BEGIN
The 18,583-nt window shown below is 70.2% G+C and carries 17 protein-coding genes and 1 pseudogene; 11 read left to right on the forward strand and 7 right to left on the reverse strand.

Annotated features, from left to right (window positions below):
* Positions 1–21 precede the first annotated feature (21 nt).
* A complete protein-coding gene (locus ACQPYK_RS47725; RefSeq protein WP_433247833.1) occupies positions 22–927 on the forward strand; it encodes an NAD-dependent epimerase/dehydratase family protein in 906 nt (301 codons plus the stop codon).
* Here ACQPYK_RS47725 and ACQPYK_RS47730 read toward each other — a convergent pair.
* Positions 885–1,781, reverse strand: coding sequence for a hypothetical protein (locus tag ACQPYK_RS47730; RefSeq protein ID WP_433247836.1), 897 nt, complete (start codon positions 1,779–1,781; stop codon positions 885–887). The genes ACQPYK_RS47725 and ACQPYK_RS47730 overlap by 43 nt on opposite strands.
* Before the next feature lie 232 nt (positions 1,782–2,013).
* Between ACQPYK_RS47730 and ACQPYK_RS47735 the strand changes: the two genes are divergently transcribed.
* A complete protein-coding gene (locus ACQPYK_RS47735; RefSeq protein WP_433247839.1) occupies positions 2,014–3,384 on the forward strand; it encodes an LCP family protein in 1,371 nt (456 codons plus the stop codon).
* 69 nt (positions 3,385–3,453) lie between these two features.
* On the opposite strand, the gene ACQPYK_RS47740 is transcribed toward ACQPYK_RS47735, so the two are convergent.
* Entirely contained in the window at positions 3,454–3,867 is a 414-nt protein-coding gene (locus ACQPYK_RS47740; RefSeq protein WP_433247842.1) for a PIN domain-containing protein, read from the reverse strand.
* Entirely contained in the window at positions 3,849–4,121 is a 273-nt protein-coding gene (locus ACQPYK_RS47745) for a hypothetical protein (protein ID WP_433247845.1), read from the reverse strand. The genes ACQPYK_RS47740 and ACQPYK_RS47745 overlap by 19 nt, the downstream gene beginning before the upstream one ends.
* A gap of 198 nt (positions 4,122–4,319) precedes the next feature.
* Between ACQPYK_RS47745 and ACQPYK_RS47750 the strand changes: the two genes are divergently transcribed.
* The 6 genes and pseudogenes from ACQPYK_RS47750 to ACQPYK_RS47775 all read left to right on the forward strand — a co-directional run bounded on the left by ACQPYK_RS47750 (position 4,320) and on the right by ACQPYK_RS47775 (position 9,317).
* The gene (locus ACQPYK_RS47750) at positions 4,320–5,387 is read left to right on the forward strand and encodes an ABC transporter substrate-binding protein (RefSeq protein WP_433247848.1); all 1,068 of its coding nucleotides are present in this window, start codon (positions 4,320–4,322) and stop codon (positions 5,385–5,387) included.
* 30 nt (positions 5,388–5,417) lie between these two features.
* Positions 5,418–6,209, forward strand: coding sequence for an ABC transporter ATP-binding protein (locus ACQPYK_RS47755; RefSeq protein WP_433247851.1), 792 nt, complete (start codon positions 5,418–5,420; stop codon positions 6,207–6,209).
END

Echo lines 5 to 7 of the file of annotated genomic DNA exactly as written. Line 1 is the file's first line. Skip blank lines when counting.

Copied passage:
* Here ACQPYK_RS47725 and ACQPYK_RS47730 read toward each other — a convergent pair.
* Positions 885–1,781, reverse strand: coding sequence for a hypothetical protein (locus tag ACQPYK_RS47730; RefSeq protein ID WP_433247836.1), 897 nt, complete (start codon positions 1,779–1,781; stop codon positions 885–887). The genes ACQPYK_RS47725 and ACQPYK_RS47730 overlap by 43 nt on opposite strands.
* Before the next feature lie 232 nt (positions 1,782–2,013).